Non-invasive diagnostic technique for visualizing the PANCREATIC DUCTS and BILE DUCTS without the use of injected CONTRAST MEDIA or x-ray. MRI scans provide excellent sensitivity for duct dilatation, biliary stricture, and intraductal abnormalities.
INFLAMMATION of the PANCREAS. Pancreatitis is classified as acute unless there are computed tomographic or endoscopic retrograde cholangiopancreatographic findings of CHRONIC PANCREATITIS (International Symposium on Acute Pancreatitis, Atlanta, 1992). The two most common forms of acute pancreatitis are ALCOHOLIC PANCREATITIS and gallstone pancreatitis.
Bile Duct Diseases
Diseases in any part of the ductal system of the BILIARY TRACT from the smallest BILE CANALICULI to the largest COMMON BILE DUCT.
Common Bile Duct
The largest bile duct. It is formed by the junction of the CYSTIC DUCT and the COMMON HEPATIC DUCT.
Bile Ducts, Intrahepatic
Passages within the liver for the conveyance of bile. Includes right and left hepatic ducts even though these may join outside the liver to form the common hepatic duct.
An abnormal anatomical passage between the INTESTINE, and another segment of the intestine or other organs. External intestinal fistula is connected to the SKIN (enterocutaneous fistula). Internal intestinal fistula can be connected to a number of organs, such as STOMACH (gastrocolic fistula), the BILIARY TRACT (cholecystoduodenal fistula), or the URINARY BLADDER of the URINARY TRACT (colovesical fistula). Risk factors include inflammatory processes, cancer, radiation treatment, and surgical misadventures (MEDICAL ERRORS).
Studies used to test etiologic hypotheses in which inferences about an exposure to putative causal factors are derived from data relating to characteristics of persons under study or to events or experiences in their past. The essential feature is that some of the persons under study have the disease or outcome of interest and their characteristics are compared with those of unaffected persons.
An epimer of chenodeoxycholic acid. It is a mammalian bile acid found first in the bear and is apparently either a precursor or a product of chenodeoxycholate. Its administration changes the composition of bile and may dissolve gallstones. It is used as a cholagogue and choleretic.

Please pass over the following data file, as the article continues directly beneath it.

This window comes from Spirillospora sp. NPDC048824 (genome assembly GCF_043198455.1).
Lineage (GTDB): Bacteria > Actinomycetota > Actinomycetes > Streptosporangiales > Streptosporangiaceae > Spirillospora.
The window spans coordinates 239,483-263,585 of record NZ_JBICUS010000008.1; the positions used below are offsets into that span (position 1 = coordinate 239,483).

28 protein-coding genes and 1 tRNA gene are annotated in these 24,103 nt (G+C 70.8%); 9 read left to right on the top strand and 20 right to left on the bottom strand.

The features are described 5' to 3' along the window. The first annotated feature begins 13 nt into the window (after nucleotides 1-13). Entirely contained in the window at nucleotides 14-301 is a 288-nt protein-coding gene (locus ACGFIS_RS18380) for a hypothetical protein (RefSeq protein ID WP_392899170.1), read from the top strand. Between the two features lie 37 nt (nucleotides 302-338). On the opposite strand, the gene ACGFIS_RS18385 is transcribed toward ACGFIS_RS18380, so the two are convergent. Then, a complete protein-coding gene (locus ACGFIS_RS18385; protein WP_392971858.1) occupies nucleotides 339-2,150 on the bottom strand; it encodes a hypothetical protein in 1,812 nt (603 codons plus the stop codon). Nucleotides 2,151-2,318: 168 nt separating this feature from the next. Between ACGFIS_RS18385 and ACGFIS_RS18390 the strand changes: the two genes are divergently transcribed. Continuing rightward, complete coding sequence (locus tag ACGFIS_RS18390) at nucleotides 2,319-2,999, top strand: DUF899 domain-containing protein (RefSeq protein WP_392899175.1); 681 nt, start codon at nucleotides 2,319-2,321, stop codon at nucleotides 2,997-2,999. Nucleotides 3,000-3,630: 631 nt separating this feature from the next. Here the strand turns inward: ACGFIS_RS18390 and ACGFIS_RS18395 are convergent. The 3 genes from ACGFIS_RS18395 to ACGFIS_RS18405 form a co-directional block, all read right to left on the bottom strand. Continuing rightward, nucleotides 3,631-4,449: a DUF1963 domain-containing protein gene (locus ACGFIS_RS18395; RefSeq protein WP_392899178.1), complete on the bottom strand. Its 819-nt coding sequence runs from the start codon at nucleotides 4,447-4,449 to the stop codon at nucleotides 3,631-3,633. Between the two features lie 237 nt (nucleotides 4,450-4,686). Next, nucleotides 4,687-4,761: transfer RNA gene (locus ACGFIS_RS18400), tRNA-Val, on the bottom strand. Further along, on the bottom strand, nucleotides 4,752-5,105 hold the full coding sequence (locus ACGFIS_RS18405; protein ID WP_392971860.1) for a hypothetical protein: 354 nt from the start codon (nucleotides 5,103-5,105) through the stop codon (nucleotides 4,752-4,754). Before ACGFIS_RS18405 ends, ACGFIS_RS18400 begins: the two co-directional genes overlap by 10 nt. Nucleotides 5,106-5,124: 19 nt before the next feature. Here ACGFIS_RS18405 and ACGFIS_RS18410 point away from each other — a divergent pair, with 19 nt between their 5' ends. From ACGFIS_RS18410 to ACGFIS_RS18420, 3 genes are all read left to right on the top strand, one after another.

Impairment of bile flow in the large BILE DUCTS by mechanical obstruction or stricture due to benign or malignant processes.
Created 1 January 1993 as a result of the division of Czechoslovakia into the Czech Republic and Slovakia.
Impairment of bile flow due to obstruction in small bile ducts (INTRAHEPATIC CHOLESTASIS) or obstruction in large bile ducts (EXTRAHEPATIC CHOLESTASIS).
Incision of Oddi's sphincter or Vater's ampulla performed by inserting a sphincterotome through an endoscope (DUODENOSCOPE) often following retrograde cholangiography (CHOLANGIOPANCREATOGRAPHY, ENDOSCOPIC RETROGRADE). Endoscopic treatment by sphincterotomy is the preferred method of treatment for patients with retained or recurrent bile duct stones post-cholecystectomy, and for poor-surgical-risk patients that have the gallbladder still present.
The channels that collect and transport the bile secretion from the BILE CANALICULI, the smallest branch of the BILIARY TRACT in the LIVER, through the bile ductules, the bile ducts out the liver, and to the GALLBLADDER for storage.
A bile acid, usually conjugated with either glycine or taurine. It acts as a detergent to solubilize fats for intestinal absorption and is reabsorbed by the small intestine. It is used as cholagogue, a choleretic laxative, and to prevent or dissolve gallstones.
A disorder characterized by reduced synthesis of the beta chains of hemoglobin. There is retardation of hemoglobin A synthesis in the heterozygous form (thalassemia minor), which is asymptomatic, while in the homozygous form (thalassemia major, Cooley's anemia, Mediterranean anemia, erythroblastic anemia), which can result in severe complications and even death, hemoglobin A synthesis is absent.